|By Imtiaz Buqbil, Bangkok Post,
ThailandMcClatchy-Tribune Business News
Apr. 2, 2007 - A significant transition in corporate governance and executive pay is under way amongst the boards of public lodging companies, as shareholders seek accountability and transparency like never before, according to the 2006 Hotel Industry Board Survey by the HVS Global Hospitality Services.
The consultancy last week released the results of its 8th annual survey of board practices and performance, with this year's analysis covering the public documents of 44 public lodging companies, mainly European and US-based multinationals.
The companies were ranked in four key categories: size, makeup and independence of the board; committee structure and effectiveness; presence of interlocks, insider participation and related transactions; and commitment to pay-for-performance in executive and director pay.
According to HVS, "interlocks" refers to the practice of 'you sit on my board and I will sit on yours" and "insider participation" means "directors doing business with the company".
These practices have been referred to as cronyism and nepotism when Asian companies and state enterprises have been scrutinised. With western companies now facing the same heat, it is interesting to see many failing the test in quite a few areas.
This year's study again saw Four Seasons rated the best in market with a score of 35 out of a maximum of 40 (based on a score of 10 for each of the four categories). It was the second time Four Seasons had topped the list.
Other prominent brand-names were way down the ladder, Hilton being ranked 15, Marriott 18, Walt Disney Corporation 20 and Starwood 24.
This year's HVS survey brought a number of changes into prominence. Said the HVS report: "The last two years have seen significant transition in the areas of corporate governance and executive pay. Shareholders are expecting accountability and transparency like never before.
"For the most part, lodging companies have been listening to shareholding and industry experts and have made their boardrooms less clubby and more about work product."
The report identified the following results and trends this year:
--43 percent had an unbalanced board (an even number of members)
--63 percent had too many insiders on the board
--50 percent had three-year terms, instead of one-year terms
--23 percent had insufficient committee structures
--75 percent had allowed insider participation or had interlocks.
HVS said it had modified some of the criteria in response to evolving market conditions. For example, it deducted points for an executive committee and the linkage of chairmanship with the CEO. Nearly 30 percent of the survey group still had an executive committee and 42 percent allowed the CEO to be chairman.
HVS gave extra points for having a lead director (a designated director that can call special meetings of the outside board members). It gave an additional point to boards that required directors to purchase company stock. It found that four companies in the survey group appointed lead directors and eight required directors to buy stock.
The survey said the number of insiders to outsiders on the boards is an important distinction, as the US SEC is requiring a majority of outside directors on the board.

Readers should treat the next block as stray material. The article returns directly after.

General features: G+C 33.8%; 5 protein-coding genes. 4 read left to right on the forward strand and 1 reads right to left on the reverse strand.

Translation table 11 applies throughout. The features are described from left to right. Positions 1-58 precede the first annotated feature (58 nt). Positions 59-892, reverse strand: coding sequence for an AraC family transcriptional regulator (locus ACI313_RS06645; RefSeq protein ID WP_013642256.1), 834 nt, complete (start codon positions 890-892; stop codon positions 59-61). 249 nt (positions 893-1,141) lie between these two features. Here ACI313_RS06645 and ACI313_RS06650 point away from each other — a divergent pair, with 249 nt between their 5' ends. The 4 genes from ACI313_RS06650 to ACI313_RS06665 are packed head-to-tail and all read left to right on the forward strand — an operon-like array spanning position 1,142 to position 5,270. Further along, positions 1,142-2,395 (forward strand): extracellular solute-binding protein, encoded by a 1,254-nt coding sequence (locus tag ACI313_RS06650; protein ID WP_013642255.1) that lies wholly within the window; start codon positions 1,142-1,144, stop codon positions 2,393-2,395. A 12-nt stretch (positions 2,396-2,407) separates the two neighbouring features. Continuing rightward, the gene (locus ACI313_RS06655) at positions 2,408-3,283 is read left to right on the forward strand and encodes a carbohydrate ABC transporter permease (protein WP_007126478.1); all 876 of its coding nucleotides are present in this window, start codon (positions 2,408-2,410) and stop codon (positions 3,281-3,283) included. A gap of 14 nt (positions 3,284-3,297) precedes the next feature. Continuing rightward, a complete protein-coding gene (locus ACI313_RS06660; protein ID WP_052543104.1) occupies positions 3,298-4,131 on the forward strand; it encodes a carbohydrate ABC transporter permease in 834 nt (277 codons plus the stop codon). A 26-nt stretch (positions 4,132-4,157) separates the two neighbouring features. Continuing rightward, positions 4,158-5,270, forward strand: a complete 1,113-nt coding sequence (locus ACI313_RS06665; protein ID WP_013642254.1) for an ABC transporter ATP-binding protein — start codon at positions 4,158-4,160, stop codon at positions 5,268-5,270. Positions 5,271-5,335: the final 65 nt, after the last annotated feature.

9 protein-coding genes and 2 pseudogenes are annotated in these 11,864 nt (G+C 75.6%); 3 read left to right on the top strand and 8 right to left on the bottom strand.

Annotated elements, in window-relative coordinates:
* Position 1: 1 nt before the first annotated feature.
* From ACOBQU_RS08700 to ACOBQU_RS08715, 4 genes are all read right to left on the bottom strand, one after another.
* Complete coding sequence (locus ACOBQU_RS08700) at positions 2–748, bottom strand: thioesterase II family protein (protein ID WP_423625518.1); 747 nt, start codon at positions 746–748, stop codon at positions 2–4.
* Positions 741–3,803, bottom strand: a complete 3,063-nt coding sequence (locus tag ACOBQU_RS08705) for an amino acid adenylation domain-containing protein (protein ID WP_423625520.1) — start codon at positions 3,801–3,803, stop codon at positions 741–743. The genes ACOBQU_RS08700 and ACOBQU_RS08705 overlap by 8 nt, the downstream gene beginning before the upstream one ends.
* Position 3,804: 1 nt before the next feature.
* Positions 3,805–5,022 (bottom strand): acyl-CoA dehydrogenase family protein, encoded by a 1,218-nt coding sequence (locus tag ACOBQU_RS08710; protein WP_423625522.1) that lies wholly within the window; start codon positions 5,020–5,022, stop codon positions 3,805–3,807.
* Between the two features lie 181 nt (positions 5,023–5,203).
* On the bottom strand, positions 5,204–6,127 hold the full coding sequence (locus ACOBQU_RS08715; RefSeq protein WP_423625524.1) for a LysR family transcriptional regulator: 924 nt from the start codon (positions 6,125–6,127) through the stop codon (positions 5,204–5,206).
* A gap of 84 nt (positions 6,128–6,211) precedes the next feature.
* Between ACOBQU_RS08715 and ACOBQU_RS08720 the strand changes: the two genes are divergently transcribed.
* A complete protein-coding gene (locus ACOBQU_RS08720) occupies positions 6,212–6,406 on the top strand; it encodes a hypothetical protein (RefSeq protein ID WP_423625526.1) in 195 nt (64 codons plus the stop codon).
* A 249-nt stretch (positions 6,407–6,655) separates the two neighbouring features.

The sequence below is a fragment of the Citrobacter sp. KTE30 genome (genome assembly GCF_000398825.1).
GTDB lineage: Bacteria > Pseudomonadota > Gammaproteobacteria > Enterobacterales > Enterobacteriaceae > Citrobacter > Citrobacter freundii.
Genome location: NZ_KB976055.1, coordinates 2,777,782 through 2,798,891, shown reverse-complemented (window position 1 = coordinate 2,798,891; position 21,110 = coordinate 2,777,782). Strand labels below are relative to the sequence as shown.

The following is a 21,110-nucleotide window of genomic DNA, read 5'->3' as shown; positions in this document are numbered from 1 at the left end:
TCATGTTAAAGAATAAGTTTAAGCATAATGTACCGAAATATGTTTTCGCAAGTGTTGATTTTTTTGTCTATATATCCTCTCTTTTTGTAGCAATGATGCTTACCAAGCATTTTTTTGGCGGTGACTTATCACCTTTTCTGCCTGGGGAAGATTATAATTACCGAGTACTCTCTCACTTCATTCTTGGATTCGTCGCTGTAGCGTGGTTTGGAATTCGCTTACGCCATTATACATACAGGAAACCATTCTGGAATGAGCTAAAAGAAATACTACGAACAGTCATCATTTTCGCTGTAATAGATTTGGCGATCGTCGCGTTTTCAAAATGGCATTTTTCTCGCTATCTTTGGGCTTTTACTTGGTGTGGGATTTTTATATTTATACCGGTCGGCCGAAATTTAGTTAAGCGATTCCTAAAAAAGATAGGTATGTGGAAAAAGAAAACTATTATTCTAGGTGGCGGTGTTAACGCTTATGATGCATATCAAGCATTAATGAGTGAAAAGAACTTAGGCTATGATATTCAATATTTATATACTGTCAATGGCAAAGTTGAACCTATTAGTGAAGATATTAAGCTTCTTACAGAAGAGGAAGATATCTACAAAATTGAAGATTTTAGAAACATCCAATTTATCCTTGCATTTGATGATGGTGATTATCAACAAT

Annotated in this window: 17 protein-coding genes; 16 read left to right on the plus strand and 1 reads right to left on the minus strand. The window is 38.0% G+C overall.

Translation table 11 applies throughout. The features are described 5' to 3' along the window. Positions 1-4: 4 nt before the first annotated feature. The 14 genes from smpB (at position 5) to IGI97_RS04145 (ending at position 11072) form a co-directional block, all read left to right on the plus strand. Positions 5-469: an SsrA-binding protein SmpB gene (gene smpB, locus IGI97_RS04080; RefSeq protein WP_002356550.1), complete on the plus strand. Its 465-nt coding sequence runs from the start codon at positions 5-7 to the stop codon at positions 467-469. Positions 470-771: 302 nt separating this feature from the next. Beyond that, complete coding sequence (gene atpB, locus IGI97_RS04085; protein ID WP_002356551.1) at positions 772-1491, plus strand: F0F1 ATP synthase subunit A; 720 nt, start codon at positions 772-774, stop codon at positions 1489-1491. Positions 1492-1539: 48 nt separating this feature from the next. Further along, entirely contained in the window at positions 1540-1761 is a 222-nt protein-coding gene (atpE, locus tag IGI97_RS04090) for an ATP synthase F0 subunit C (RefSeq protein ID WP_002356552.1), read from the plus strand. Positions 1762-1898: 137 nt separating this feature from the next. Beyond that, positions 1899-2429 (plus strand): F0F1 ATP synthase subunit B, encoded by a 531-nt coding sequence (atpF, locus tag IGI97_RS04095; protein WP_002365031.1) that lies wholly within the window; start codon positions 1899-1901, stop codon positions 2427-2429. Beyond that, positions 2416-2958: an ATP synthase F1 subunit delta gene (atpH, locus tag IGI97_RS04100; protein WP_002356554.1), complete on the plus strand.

"In fact, many experts think that the CEO should be the only insider on the board. The top governance companies also had an outside chairperson, and had one-year terms. By having one-year terms, directors stand for re-election each year. Priceline and Sunstone were the only companies to get perfect scores in this category."
The report also frowned upon the presence of an executive committee which it described as being "a simple vehicle for a headstrong CEO to control the board". It found that 14 companies still had some form of an executive committee. "This must change," the report stressed.
Some of the strongest words were reserved for the analysis of interlocks and insider participation.
Said the report: "The investment community continues to 'call out' companies that allow interlocks and insider participation. The potential conflict of interest is so obvious that it is amazing how rampant this behaviour is.
"For example, ILX rented office and warehouse space from a company controlled by the CEO's family. The company also was involved in a land transaction with another board member and lent money to another closely connected company. Although most companies state that these types of transactions were done at 'market value,' it is hard for investors to verify."
Also facing rigorous scrutiny was Pay-For-Performance.
"Huge golden parachutes, and in some cases pay-for-nonperformance, has the SEC and investor groups changing the way in which executives are paid. New SEC regulations are requiring entirely new reporting on executive compensation. Shareholders are now becoming more involved in approving pay programmes and packages.
"DiamondRock was the first company to ever get a perfect score in this category. We hope that many others will follow their lead," the report said.
The full listing is worth studying: http://www.hvs.com/StaticContent/Library/2006HotelIndustryBoardSurvey/
Imtiaz Muqbil is executive editor of Travel Impact Newswire, an e-mailed feature and analysis service focusing on the Asia-Pacific travel industry.
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